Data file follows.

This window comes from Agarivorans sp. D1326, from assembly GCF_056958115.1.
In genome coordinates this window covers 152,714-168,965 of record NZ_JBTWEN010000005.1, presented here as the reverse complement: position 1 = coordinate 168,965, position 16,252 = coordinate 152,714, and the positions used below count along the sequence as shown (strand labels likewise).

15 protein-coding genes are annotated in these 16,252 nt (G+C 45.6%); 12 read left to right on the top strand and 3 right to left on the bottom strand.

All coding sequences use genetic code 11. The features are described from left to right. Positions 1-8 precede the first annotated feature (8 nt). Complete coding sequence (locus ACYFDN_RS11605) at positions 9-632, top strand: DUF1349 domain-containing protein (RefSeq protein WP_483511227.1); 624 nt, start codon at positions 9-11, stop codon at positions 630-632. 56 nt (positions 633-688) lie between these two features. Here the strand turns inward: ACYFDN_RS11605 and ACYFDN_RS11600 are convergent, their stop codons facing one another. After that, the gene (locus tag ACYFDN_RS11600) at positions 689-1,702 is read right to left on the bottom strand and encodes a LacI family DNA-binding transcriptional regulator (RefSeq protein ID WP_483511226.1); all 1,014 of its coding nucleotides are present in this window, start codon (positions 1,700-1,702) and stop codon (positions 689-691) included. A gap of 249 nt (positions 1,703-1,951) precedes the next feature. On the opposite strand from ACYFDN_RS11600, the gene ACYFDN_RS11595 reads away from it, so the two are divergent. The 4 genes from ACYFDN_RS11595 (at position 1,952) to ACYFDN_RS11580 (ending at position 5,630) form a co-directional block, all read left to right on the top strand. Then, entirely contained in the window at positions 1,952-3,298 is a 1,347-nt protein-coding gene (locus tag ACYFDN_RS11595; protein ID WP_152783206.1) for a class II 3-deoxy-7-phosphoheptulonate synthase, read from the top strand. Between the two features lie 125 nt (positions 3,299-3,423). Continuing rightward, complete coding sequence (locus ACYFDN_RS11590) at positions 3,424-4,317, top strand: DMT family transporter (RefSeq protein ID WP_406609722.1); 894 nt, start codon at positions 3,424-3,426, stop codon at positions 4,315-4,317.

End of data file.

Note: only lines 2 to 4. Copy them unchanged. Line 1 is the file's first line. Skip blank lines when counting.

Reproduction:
In genome coordinates this window covers 152,714-168,965 of record NZ_JBTWEN010000005.1, presented here as the reverse complement: position 1 = coordinate 168,965, position 16,252 = coordinate 152,714, and the positions used below count along the sequence as shown (strand labels likewise).

15 protein-coding genes are annotated in these 16,252 nt (G+C 45.6%); 12 read left to right on the top strand and 3 right to left on the bottom strand.

All coding sequences use genetic code 11. The features are described from left to right. Positions 1-8 precede the first annotated feature (8 nt). Complete coding sequence (locus ACYFDN_RS11605) at positions 9-632, top strand: DUF1349 domain-containing protein (RefSeq protein WP_483511227.1); 624 nt, start codon at positions 9-11, stop codon at positions 630-632. 56 nt (positions 633-688) lie between these two features. Here the strand turns inward: ACYFDN_RS11605 and ACYFDN_RS11600 are convergent, their stop codons facing one another. After that, the gene (locus tag ACYFDN_RS11600) at positions 689-1,702 is read right to left on the bottom strand and encodes a LacI family DNA-binding transcriptional regulator (RefSeq protein ID WP_483511226.1); all 1,014 of its coding nucleotides are present in this window, start codon (positions 1,700-1,702) and stop codon (positions 689-691) included. A gap of 249 nt (positions 1,703-1,951) precedes the next feature. On the opposite strand from ACYFDN_RS11600, the gene ACYFDN_RS11595 reads away from it, so the two are divergent. The 4 genes from ACYFDN_RS11595 (at position 1,952) to ACYFDN_RS11580 (ending at position 5,630) form a co-directional block, all read left to right on the top strand. Then, entirely contained in the window at positions 1,952-3,298 is a 1,347-nt protein-coding gene (locus tag ACYFDN_RS11595; protein ID WP_152783206.1) for a class II 3-deoxy-7-phosphoheptulonate synthase, read from the top strand. Between the two features lie 125 nt (positions 3,299-3,423). Continuing rightward, complete coding sequence (locus ACYFDN_RS11590) at positions 3,424-4,317, top strand: DMT family transporter (RefSeq protein ID WP_406609722.1); 894 nt, start codon at positions 3,424-3,426, stop codon at positions 4,315-4,317.